Chronic otitis media (COM) is a long-lasting infection of the middle ear that often produces a perforation in the tympanic membrane (eardrum) and can lead to damage of the ossicles (middle ear bones) or tissue membrane of the middle ear, producing hearing loss.
An infection in the middle ear can reason the eardrum to rupture, resulting in a perforation. With acute otitis media, this perforation generally heals on its own. If it doesn’t heal, a hearing loss occurs, often associated with head noise (tinnitus) and ear drainage. When a chronic infection is present, it’s less likely that a perforation can heal. Middle ear infections often result in the formation of tympanosclerosis (scarring) in the middle fibrous layers of the tympanic membrane. The tympanosclerosis stiffens the eardrum, often affecting its movement, and if it spreads to involve the three bones of hearing, hearing loss will happen.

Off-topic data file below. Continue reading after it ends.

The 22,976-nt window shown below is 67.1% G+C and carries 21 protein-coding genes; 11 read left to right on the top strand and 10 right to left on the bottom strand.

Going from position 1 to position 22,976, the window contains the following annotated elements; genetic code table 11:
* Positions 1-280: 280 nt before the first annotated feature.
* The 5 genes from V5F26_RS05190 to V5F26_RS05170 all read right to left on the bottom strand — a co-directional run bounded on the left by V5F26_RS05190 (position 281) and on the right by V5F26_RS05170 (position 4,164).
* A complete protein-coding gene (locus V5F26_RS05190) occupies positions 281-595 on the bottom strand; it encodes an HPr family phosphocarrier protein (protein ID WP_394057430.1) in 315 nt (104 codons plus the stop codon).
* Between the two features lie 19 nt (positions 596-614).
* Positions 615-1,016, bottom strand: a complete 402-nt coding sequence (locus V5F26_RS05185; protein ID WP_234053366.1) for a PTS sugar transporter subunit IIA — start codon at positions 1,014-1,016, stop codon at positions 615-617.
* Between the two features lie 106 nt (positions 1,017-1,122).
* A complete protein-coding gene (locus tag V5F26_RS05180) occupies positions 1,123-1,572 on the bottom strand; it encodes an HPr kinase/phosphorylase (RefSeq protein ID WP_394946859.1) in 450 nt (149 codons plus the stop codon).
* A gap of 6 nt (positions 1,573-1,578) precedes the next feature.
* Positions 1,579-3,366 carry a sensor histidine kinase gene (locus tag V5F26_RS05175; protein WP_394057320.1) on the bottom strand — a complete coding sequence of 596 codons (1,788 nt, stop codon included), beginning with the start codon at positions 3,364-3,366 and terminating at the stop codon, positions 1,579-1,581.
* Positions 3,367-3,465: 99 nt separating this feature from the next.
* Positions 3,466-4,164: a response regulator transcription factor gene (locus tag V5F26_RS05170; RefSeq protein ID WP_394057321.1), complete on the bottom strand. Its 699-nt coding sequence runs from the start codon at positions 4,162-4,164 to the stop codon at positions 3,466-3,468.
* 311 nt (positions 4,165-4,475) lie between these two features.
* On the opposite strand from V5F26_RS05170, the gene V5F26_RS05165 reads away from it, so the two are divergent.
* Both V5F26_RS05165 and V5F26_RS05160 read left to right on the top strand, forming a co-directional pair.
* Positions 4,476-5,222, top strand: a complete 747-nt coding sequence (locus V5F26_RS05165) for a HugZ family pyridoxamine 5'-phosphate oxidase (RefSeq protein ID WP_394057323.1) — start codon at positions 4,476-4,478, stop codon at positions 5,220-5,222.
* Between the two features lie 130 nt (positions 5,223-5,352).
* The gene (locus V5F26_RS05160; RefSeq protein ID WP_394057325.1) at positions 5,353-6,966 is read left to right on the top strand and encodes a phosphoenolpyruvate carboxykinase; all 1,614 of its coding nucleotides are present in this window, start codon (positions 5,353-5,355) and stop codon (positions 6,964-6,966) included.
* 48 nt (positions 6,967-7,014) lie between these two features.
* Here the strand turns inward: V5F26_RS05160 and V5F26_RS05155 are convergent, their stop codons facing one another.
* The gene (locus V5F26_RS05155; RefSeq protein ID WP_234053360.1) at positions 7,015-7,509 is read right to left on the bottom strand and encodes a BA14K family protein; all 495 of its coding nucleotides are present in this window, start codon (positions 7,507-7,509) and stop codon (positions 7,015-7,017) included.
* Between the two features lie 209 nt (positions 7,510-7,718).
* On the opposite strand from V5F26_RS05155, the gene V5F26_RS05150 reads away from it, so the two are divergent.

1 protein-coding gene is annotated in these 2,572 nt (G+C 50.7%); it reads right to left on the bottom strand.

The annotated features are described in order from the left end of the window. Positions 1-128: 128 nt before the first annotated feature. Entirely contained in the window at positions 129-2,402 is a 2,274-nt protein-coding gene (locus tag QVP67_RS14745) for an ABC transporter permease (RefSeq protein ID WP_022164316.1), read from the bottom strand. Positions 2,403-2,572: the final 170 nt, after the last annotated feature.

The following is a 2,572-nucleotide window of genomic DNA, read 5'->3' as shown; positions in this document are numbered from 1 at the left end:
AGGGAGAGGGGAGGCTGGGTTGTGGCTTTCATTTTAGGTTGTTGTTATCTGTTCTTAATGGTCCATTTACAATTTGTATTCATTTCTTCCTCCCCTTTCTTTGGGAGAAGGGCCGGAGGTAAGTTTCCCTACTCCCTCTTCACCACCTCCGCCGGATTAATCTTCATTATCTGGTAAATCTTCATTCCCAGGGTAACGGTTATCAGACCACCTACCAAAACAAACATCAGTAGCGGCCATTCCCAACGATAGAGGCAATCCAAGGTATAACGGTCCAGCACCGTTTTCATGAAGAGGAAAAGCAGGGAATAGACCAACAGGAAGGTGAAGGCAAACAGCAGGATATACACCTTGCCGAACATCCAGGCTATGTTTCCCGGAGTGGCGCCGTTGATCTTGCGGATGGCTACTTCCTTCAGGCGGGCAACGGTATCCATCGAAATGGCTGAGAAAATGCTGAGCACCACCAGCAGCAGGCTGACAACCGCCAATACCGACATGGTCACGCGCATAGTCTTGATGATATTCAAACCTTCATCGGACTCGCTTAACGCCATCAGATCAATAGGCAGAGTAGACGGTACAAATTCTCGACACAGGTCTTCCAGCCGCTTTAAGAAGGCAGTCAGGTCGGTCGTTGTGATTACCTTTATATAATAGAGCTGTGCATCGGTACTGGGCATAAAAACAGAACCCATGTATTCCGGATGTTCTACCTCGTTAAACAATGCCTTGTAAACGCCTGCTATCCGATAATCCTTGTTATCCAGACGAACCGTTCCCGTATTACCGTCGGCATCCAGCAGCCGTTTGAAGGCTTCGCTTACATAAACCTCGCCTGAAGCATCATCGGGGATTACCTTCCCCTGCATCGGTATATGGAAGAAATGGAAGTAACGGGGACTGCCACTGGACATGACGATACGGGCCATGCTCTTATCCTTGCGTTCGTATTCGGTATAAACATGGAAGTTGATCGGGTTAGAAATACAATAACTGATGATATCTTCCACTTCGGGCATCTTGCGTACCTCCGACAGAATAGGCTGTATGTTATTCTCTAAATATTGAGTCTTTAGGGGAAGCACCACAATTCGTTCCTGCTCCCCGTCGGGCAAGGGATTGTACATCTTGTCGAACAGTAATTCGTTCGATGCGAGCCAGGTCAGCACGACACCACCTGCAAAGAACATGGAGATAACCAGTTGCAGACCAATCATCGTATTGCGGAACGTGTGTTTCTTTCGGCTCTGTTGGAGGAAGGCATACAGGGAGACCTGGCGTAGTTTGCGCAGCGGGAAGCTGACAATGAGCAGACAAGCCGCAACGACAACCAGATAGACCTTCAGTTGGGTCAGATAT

Chronic otitis media and perforation of the eardrum can also lead to formation of cholesteatoma. This results from the movement of skin from the ear canal and outside of the eardrum down through the hole in the eardrum into the middle ear space. Cholesteatoma is a compilation of skin trapped in an area where the skin does not belong and mostly requires surgical correction.
Infections of the middle ear can reason hearing impairment and discharge from the ear. Occasionally, symptoms of more advanced chronic ear disease are present such as pain, dizziness, or facial weakness.